Pelvic floor health in the nursing and midwifery workforce

Publication Type:
Thesis
Issue Date:
2019
Full metadata record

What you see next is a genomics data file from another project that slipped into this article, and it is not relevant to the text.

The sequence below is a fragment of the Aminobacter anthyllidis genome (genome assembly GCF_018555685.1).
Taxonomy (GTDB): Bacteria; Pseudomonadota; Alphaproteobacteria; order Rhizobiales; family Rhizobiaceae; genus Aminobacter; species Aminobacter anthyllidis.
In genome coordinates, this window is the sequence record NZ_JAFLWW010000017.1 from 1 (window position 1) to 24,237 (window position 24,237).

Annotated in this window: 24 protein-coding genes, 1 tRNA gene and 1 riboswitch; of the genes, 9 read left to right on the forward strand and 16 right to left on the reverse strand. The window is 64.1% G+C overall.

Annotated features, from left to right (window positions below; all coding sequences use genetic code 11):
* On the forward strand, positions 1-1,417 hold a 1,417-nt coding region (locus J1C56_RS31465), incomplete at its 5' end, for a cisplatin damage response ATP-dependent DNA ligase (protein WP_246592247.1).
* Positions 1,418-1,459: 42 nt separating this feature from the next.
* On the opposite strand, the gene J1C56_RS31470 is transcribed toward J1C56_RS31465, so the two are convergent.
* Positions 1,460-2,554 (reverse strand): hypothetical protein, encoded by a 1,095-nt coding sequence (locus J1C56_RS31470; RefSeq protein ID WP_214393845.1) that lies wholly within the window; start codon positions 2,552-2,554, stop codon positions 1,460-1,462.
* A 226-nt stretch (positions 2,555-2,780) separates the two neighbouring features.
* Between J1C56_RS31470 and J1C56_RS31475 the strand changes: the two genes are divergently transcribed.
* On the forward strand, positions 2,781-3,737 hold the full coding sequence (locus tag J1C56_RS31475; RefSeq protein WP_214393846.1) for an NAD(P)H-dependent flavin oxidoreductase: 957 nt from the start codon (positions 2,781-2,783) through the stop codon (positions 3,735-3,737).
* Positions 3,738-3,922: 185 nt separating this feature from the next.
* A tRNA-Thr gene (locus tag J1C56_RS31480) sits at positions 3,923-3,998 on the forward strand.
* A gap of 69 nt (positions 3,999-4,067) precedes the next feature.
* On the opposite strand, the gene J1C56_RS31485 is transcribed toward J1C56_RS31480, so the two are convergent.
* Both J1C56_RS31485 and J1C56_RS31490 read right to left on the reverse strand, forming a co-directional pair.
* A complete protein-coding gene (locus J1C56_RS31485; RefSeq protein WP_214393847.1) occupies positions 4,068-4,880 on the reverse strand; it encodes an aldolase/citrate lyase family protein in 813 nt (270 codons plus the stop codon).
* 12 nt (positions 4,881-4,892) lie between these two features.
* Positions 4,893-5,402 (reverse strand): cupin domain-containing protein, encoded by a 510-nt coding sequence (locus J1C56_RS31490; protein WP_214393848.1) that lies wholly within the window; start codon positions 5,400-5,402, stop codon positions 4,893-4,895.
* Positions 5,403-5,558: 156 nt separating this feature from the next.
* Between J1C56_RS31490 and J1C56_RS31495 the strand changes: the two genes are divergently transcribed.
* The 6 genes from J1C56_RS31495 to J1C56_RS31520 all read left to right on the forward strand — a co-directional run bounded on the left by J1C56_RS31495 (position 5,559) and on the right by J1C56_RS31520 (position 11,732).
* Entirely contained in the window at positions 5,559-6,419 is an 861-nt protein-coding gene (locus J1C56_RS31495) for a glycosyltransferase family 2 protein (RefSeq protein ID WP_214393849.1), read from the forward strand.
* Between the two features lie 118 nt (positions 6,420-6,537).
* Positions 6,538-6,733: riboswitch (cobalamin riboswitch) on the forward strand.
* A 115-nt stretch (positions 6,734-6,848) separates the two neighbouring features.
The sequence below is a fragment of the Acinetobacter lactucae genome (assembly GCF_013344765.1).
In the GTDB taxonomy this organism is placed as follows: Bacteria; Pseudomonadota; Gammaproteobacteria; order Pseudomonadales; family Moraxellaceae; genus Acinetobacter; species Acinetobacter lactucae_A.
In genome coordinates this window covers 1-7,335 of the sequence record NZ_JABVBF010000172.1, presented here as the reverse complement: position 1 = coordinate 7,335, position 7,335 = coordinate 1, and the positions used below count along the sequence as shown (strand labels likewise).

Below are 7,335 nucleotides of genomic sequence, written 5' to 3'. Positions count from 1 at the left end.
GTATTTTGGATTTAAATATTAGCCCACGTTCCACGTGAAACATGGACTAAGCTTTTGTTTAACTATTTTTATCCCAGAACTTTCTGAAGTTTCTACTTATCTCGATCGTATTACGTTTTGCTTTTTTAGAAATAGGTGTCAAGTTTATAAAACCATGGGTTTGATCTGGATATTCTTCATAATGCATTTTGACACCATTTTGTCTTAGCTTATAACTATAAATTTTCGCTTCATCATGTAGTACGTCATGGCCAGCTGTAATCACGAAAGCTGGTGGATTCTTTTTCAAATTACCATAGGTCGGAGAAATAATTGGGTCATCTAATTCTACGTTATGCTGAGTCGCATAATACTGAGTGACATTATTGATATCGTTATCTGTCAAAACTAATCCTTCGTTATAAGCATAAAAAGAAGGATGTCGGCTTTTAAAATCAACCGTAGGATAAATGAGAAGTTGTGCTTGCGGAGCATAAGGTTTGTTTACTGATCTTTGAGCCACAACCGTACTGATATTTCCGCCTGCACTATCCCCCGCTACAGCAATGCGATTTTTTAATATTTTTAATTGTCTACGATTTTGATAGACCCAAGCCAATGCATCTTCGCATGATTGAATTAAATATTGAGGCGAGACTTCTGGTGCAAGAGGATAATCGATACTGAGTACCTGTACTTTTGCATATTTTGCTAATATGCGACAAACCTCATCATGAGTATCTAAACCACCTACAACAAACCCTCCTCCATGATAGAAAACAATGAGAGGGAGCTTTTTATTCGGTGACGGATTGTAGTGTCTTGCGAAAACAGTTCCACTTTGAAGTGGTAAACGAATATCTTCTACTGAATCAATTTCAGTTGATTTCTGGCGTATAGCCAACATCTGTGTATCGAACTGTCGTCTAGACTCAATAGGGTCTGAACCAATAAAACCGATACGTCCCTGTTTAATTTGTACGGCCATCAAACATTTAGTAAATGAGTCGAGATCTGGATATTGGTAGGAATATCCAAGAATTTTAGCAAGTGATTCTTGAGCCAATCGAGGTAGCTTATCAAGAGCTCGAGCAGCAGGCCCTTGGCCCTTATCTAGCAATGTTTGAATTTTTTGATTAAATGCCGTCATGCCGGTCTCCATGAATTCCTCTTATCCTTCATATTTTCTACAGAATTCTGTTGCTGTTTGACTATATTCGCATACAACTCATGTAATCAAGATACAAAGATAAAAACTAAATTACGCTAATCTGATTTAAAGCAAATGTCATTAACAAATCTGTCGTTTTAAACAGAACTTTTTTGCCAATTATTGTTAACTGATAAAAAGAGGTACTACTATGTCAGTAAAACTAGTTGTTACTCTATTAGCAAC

BACKGROUND Integral to pelvic floor (PF) health are social practices that preserve continence. When PF health is diminished, urinary symptoms may be experienced, which by their very nature remain under-reported despite negative effects on quality of life. Many people spend large portions of their lives at work; employers and organisations have a duty to support PF health in the workplace. AIMS This research sought to investigate PF health in the female nursing and midwifery workforce. The questions addressed were: 1. What is the prevalence and impact of PF dysfunction in the nursing and midwifery workforce? 2. What factors negatively influence the experience of symptoms at work, and what strategies will ameliorate these? 3. Based on these findings, what are key recommendations to nurses, midwives, managers and policy makers for PF health promotion in this workforce? METHODS Firstly, an operational definition for the concept ‘PF health’ is offered. Then, a review of the literature with respect to the prevalence and impact of PF dysfunctions in workforce groups determined gaps in knowledge. A mixed methods observational study using surveys and focus groups investigates PF dysfunctions in female nurses and midwives. The first survey is a state-wide investigation, the second involves three urban hospitals, examining the relationship of urinary symptoms to work ability and future work plans. Experiences of symptoms in the workplace, explored though focus group discussion, provide in-depth understanding, informing recommendations for PF health at work. FINDINGS PF health encompasses the physical and functional integrity of the PF unit through an individual’s life stages to permit optimal quality of life, where access to knowledge empowers the ability to prevent or manage dysfunctions. Of the nurses and midwives surveyed in this research, half experience urinary symptoms while at work. Those with severe incontinence are likely to leave their job and moderate incontinence negatively impacts concentration and time management at work. Delaying voiding and limiting fluid intakes are common work practices linked to nurses’ and midwives’ experiences of urinary symptoms, reflecting poor self-care. Workplace team relationships, workforce management and adequacy of amenities are key influences on nurses’ and midwives’ health practices. SIGNIFICANCE PF dysfunctions are common in this workforce, associated with poor self-care and reduced work ability. Policies for PF health at work will support cultural, social and organisational change. Equitable and dignified access to amenities will empower female nurses and midwives to self-care, enabling them to care for others.
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